What's the difference between "I wish I had" and "I wish I would have"?

1 Answer

Answer:

"I wish" makes the thought being expressed equivalent. That said, the first sentence is grammatically correct and the second sentence suffers from an inappropriate use of the conditional tense.

Explanation:

Let's try fleshing out a couple of sentences with the starting words in the question and see what's different:

I wish I had gone out before it started raining.

I wish I would have gone out before it started raining.

If we ignore the "I wish" part of the sentence, the difference between the two is a conditional tense in the second one (the "would"). Again, without the "I wish", we'd have the first sentence indicating that the person speaking went out in the past and did so before it started raining, whereas the second sentence indicating that the speaker didn't go out but would have done so had some unspoken condition been met.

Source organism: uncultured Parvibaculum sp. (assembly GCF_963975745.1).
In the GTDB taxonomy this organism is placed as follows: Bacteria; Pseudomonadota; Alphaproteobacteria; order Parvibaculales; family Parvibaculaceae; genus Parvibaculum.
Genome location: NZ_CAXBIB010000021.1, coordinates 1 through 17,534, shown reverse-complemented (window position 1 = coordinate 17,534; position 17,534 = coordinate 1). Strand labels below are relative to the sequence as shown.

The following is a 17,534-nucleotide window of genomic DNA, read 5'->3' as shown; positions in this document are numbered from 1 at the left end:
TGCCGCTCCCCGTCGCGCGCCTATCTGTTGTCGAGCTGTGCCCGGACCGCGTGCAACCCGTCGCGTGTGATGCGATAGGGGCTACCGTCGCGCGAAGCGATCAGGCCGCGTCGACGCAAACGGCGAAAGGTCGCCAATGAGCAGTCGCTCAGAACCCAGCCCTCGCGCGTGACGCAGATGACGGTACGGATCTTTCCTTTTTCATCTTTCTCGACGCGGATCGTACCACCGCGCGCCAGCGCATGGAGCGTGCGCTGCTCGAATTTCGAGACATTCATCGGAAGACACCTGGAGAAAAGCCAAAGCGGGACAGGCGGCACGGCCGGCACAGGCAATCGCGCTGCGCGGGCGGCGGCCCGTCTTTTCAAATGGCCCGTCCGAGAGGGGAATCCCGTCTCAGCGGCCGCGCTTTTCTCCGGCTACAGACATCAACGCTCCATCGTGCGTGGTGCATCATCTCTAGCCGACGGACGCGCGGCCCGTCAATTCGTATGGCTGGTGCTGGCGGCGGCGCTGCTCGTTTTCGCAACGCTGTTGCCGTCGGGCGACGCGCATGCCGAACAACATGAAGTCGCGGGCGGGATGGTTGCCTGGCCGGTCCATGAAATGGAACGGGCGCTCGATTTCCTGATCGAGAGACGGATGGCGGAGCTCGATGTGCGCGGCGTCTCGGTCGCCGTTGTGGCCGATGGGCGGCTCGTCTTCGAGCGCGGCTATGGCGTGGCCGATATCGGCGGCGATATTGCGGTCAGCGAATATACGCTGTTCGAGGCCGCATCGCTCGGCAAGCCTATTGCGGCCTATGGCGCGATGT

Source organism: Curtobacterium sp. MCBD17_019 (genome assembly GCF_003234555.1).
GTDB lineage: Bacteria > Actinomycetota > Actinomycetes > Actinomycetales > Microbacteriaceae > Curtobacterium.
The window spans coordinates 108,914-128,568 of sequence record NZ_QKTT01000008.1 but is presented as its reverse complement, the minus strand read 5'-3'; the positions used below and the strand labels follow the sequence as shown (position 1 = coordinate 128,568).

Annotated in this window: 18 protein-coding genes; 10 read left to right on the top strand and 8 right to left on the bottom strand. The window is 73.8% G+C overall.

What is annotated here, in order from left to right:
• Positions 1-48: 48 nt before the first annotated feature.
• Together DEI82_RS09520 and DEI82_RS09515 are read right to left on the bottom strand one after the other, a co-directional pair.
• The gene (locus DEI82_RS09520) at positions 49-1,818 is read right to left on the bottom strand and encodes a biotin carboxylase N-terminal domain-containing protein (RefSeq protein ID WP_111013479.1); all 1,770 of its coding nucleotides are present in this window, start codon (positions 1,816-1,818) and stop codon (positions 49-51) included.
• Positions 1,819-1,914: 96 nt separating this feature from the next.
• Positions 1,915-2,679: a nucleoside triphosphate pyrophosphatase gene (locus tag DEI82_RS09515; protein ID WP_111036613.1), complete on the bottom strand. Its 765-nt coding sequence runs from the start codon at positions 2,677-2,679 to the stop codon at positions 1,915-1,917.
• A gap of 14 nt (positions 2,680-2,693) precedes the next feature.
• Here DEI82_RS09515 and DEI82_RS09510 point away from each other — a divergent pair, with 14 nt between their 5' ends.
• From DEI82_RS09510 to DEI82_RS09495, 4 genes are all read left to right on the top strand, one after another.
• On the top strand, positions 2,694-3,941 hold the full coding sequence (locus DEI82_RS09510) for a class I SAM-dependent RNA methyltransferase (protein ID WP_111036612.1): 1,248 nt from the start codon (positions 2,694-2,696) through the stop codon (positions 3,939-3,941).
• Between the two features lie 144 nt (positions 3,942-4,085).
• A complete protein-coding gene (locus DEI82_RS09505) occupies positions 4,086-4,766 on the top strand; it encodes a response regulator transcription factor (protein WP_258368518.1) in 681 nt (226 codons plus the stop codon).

But the "I wish" changes the first sentence from a pure past tense sentence ("I did go out") to one where it didn't happen ("I didn't go out") with regrets that it didn't happen ("I wish I had").

The second sentence changes from a conditional one ("I would have gone out") to one where it didn't happen and with regrets that it didn't happen.

And so I think the addition of "I wish" makes the thought being expressed equivalent. That said, the first sentence is grammatically correct and the second sentence suffers from an inappropriate use of the conditional tense.